It’s a nightmare scenario for the University of Alaska today after Gov. Michael J. Dunleavy announced his line-item vetoes to the state operating budget, delivering a whopping $130 million cut in state funding to the university system.
The cuts were among about $400 million made through the line-item veto power. The cuts also include $50 million to Medicaid, $50 million from municipal bond debt reimbursement (a 50% cut) and a complete elimination of the Senior Benefits Program and the Ocean Ranger Program (even though the Legislature rejected his attempts to actually repeal the programs). The Legislature’s proposal to lock $11.2 billion away into the Alaska Permanent Fund’s constitutionally protected corpus was reduced to $5 billion.
The Alaska Marine Highway, which was slated to be closed in Dunleavy’s proposed budget, was spared after the Legislature provided its own deep cuts to the service.
Dunleavy had originally proposed a $134 million cut to the system, which the Legislature reduced to a $5 million cut in its final budget. The total cuts now come to about $135 million. The cuts come on top of a $195 million in “cumulative budget reductions” since 2014, University of Alaska President Jim Johnsen told the university community in a letter ahead of the announcement.
The University of Alaska Board of Regents convened a meeting at the same time Dunleavy rolled out his cuts to begin responding to the budget and listened to the governor’s announcement as it happened.
After the conclusion of the news conference, the meeting sat in silence.
Johnsen told the regents that the veto was far larger than anticipated.
“This is twice the most extreme cut we expected,” Johnsen told the regents of a presentation he had prepared anticipating a $60 million worst-case scenario. He said his preparations for a response for the budget were out the window after the governor’s announcement.
“It assumes rationality and the news that we just heard puts that assumption, upon which we built this presentation, into serious question,” he said. “This is much more than a substantial reduction.”
The cuts handed down by Dunleavy today along with the cuts made by the Legislature amounts to a roughly 41 percent cut to state funding for the University of Alaska. Johnsen warned earlier this year that cuts of such magnitude would devastate the university and possibly force the immediate closure of campuses.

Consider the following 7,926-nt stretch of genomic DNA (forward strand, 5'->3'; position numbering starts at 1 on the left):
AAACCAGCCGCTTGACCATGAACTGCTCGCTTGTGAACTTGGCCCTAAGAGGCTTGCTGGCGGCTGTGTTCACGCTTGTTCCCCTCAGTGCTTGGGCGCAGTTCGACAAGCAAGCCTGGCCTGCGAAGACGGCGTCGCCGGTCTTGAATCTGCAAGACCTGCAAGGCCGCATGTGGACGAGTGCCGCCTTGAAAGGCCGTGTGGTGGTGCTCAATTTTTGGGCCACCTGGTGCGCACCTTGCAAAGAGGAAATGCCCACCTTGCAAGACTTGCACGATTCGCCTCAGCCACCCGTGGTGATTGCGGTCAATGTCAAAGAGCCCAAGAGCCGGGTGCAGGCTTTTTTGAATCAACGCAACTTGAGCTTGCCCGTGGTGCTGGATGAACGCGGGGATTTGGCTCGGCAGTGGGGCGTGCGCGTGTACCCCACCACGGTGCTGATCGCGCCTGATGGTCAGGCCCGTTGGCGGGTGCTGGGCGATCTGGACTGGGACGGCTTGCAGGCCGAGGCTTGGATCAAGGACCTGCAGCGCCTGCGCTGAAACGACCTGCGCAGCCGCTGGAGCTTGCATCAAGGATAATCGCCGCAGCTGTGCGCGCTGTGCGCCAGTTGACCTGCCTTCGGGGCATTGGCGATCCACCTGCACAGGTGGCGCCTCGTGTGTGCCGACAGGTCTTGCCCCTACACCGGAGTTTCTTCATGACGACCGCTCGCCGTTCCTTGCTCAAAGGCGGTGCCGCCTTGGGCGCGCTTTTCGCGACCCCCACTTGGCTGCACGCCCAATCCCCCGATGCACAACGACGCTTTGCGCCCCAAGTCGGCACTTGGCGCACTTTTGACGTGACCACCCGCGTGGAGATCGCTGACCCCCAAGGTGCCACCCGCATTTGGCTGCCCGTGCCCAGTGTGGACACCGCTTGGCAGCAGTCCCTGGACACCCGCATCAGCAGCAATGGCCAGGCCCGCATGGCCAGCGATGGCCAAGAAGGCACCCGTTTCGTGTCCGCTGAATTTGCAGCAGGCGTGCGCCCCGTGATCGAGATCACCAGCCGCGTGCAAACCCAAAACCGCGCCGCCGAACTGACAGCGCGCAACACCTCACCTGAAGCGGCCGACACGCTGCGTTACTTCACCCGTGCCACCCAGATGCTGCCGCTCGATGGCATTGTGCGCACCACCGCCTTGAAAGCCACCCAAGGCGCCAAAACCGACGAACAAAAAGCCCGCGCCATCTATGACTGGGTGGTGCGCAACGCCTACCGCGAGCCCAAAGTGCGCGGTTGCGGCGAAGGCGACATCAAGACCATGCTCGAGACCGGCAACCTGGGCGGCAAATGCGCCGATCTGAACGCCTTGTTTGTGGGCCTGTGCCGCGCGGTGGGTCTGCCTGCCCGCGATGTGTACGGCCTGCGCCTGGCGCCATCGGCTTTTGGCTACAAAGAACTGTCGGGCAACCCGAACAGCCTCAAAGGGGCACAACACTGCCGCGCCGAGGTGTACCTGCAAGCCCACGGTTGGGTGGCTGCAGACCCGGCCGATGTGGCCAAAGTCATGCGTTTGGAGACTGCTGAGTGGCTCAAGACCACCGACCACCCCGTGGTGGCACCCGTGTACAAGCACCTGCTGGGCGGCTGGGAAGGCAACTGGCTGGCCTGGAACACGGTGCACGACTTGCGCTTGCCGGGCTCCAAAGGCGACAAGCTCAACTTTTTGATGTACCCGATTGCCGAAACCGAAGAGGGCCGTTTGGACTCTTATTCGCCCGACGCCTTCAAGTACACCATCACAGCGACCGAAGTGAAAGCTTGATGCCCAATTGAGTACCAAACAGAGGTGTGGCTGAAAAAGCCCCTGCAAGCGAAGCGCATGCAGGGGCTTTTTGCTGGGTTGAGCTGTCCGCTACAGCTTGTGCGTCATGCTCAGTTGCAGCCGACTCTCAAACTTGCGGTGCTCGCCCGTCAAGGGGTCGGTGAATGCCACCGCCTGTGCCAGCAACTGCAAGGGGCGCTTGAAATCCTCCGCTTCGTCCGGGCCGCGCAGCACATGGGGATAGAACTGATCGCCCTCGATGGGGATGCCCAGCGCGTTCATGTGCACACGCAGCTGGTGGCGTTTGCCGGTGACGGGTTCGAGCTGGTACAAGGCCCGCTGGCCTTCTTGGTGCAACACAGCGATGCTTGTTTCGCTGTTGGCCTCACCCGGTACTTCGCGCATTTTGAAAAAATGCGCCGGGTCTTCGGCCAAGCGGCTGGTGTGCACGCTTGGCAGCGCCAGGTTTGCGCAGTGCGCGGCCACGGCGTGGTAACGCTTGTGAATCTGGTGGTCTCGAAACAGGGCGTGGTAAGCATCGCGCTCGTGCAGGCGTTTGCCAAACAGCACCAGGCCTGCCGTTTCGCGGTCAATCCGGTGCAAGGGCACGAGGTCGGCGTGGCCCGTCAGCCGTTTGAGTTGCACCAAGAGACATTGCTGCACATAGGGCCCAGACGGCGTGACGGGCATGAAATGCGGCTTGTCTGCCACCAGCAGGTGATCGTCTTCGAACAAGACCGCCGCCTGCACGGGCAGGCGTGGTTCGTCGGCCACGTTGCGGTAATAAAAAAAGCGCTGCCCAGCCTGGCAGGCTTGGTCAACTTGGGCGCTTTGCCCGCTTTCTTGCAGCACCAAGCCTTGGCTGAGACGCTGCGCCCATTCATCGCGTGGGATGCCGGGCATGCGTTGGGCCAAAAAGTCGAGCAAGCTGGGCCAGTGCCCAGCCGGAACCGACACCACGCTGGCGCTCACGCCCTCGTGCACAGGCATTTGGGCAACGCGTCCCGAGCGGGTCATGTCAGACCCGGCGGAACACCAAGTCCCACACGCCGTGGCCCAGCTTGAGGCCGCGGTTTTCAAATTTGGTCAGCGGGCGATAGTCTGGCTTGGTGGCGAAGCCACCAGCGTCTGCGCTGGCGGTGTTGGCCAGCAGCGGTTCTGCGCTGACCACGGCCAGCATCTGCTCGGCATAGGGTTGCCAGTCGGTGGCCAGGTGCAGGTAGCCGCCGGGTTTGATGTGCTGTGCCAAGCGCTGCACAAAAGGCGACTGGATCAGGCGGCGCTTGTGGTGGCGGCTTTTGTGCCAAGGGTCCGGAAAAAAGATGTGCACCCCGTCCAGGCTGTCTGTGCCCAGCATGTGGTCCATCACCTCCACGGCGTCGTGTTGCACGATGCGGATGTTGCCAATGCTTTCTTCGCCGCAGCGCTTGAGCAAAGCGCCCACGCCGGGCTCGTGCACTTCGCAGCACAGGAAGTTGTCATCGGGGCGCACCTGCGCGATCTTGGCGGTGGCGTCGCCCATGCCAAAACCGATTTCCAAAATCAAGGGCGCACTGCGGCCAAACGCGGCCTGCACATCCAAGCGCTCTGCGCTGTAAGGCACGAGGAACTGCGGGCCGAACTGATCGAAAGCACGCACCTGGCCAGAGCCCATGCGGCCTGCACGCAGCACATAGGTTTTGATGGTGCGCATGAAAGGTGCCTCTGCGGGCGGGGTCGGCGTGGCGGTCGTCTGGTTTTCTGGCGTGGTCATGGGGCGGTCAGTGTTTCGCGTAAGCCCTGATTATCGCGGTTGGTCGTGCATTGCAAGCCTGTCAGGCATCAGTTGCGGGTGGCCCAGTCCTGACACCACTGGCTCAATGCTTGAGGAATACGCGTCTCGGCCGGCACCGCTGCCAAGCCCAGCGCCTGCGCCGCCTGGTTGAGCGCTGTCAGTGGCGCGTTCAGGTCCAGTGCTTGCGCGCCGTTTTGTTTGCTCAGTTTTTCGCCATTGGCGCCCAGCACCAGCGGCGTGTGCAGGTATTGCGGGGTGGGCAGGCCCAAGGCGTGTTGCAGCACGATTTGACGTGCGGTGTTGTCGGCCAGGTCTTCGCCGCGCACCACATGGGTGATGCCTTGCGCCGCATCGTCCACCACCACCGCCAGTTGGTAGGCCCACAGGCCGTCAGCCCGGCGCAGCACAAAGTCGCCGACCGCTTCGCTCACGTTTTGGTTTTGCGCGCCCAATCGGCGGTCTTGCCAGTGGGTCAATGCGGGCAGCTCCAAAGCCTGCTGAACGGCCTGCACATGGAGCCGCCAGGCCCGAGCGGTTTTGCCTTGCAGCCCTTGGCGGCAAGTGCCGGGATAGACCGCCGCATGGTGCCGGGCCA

He said he will push hard for a legislative override of the veto, which would require a tough 45 votes of the entire Legislature when it returns to a special session in July, but said the university will have to take actions immediately.
The Board of Regents approved an immediate hiring freeze, a travel freeze, a freeze on contracts and furlough notices will go out to all employees. Johsnen said it won’t immediately affect employees but would allow the university to begin furloughing people in 60 days.
A failure of the Legislature to override the veto for the university would force the university into a “Declaration of Financial Exigency,” Johnsen said, which essentially amounts to a declaration that the university can no longer cover its bills. It would allow the university to quickly eliminate programs, lay off tenured faculty and potentially shutter campuses.
He said the rough estimates of layoffs if the budget cuts stand would be about 1,300 people. Office of Management and Budget Director Donna Arduin told reporters that about 80 jobs would be eliminated by the budget.
“Further cuts will negatively impact both the university and the state,” Johnsen said in a letter to the university earlier in the day. “If the governor vetoes a substantial amount from UA’s budget, I will need your help. Contact your legislator and advocate for a veto override. Please convey the message that a substantial veto will disrupt students’ training and education and jeopardize the economic well-being of Alaska.”
Regents didn’t talk much about the impacts the nearly 27,000 students in the University of Alaska system would see, but Regent Karen Perdue said they would be serious.
“If we have to live with this kind of cut we will absolutely impact students,” she said.